Investigation of ventilation problems of a small coal mine compounded by a massive roof fail
Transactions of the Society for Mining, Metallurgy, and Exploration
, 2010, Vol. 328, No. 1, pp. 466-473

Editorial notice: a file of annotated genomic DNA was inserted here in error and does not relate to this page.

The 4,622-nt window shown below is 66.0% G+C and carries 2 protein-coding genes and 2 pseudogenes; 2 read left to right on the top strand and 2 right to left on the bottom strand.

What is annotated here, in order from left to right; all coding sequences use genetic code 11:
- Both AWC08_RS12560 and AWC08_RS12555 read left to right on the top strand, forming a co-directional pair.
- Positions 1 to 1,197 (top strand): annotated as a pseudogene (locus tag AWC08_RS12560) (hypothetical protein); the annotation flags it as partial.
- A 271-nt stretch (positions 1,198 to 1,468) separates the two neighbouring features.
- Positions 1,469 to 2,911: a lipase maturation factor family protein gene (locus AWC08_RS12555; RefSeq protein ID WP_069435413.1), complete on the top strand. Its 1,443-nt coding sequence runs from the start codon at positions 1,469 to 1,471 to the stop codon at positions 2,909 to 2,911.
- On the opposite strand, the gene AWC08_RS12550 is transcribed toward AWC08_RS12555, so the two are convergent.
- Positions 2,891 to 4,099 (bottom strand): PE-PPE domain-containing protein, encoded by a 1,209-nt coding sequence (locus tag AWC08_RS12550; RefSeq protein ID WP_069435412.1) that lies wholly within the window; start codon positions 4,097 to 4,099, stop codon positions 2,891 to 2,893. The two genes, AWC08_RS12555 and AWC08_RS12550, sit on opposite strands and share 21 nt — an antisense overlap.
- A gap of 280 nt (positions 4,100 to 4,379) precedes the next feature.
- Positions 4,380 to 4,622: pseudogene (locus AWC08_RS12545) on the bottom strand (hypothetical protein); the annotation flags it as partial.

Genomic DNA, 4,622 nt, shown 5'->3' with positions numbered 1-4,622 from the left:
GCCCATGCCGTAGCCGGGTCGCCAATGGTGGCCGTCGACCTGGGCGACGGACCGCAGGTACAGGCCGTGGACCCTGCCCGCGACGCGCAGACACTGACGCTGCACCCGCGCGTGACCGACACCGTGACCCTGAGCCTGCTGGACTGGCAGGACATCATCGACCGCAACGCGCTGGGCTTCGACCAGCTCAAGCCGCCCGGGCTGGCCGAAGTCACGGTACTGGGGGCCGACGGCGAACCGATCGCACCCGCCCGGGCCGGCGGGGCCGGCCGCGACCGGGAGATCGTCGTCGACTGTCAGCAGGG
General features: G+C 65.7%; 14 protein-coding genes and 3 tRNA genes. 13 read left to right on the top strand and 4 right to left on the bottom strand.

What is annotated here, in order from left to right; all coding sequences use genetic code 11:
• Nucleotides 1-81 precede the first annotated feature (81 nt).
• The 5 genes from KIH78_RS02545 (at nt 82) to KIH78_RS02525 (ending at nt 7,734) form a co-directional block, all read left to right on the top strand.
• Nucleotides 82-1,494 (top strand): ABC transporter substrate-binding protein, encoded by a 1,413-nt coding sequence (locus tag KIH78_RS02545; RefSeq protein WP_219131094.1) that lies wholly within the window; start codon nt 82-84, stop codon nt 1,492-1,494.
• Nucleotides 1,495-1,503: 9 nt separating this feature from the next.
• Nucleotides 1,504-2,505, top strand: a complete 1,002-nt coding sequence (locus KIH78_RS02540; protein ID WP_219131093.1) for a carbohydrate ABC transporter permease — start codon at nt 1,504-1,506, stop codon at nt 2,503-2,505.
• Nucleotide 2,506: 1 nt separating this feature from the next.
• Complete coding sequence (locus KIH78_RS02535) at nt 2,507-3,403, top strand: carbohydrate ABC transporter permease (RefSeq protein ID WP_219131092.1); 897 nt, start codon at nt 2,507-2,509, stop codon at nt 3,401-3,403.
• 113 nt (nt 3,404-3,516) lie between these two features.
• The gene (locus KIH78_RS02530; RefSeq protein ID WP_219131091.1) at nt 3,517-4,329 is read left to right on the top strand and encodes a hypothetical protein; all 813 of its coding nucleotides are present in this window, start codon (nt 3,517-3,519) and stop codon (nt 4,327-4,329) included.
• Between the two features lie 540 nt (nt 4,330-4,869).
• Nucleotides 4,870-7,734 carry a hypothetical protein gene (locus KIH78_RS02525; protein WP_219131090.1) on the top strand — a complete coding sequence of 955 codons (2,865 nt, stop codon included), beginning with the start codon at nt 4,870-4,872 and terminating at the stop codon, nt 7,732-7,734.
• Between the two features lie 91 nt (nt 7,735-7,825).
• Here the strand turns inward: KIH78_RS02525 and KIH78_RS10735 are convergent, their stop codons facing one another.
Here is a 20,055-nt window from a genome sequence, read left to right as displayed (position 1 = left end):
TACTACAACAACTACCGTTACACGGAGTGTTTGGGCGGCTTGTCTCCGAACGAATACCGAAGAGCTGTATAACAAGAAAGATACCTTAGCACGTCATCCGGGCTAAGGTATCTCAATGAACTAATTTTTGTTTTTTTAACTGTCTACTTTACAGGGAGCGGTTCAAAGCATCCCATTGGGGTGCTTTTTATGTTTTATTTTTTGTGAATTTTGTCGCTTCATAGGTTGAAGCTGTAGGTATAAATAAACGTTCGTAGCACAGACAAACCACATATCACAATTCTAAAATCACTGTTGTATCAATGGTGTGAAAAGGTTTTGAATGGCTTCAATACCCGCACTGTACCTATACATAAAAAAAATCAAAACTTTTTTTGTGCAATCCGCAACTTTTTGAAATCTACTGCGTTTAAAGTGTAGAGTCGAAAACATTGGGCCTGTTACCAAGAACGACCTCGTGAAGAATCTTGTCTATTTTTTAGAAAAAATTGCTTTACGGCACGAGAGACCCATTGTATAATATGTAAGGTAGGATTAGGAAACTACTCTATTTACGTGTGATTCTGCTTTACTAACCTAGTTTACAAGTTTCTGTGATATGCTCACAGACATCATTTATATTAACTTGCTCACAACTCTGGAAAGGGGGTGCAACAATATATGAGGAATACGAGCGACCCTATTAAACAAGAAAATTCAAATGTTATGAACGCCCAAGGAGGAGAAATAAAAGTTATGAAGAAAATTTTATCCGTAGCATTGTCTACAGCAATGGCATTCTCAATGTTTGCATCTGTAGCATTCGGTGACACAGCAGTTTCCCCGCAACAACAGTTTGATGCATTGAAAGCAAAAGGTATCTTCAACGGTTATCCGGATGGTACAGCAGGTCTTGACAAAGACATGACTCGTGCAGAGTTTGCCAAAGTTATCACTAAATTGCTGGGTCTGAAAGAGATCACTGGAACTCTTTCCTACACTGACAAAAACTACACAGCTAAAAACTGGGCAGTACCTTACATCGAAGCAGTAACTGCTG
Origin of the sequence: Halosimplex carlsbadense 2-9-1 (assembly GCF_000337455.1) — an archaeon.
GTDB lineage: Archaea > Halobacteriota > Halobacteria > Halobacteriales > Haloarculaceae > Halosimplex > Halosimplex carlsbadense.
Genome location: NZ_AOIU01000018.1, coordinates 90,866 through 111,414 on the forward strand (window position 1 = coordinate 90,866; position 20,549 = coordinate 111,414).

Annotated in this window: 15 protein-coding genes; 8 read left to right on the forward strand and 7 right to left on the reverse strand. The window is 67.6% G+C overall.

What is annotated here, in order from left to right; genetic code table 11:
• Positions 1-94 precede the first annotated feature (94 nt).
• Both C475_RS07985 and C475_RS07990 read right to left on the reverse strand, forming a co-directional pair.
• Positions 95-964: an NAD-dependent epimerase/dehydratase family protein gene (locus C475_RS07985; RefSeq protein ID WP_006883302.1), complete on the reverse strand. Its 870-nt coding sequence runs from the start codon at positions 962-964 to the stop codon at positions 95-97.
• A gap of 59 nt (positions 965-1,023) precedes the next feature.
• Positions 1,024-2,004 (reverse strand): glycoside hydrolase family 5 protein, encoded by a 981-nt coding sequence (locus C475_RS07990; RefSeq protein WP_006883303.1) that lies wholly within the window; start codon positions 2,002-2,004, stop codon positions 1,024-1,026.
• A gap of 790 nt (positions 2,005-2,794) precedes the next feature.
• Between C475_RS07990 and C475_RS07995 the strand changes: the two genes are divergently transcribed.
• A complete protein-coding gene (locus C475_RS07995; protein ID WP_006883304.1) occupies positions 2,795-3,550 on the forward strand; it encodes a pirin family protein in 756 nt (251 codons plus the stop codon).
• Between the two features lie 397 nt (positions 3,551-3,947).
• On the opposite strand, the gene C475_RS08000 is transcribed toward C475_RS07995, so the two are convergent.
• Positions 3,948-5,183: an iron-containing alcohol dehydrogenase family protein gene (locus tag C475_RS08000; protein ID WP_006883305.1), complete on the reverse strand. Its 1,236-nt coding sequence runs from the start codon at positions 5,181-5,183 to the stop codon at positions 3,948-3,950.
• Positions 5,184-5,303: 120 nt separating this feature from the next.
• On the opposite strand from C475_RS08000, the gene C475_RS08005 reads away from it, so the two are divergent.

A massive roof fall occurred in a small room-and-pillar coal mine. The roof falls occurred under a barrier pillar in a closed coal mine located a short distance above the active mine. The extensive fractures connected the active mine with the old mine, turning them into a “combined mine.” Since completely sealing off the roof fall area is prohibitively expensive for the mine, ventilating the connected old mine became the only option. A comprehensive investigation was conducted to understand the atmospheric condition in the old mine and to find an efficient way to ventilate the “combined mine.” A set of studies involving geology, gas content, pillar stability and mine subsidence were performed to explore whether the closed mine is filled with an explosive air-methane mixture. The air quantity measurement data were used to determine the resistance of the air path formed through the fractured zone. Observations and measurements made from a tour to the underground and mine surface enabled the formulation of simple but effective ways to ventilate the old mine. The ventilation network analysis also suggested methods of control, so that sufficient ventilation air can be directed to the two parts of the old mine.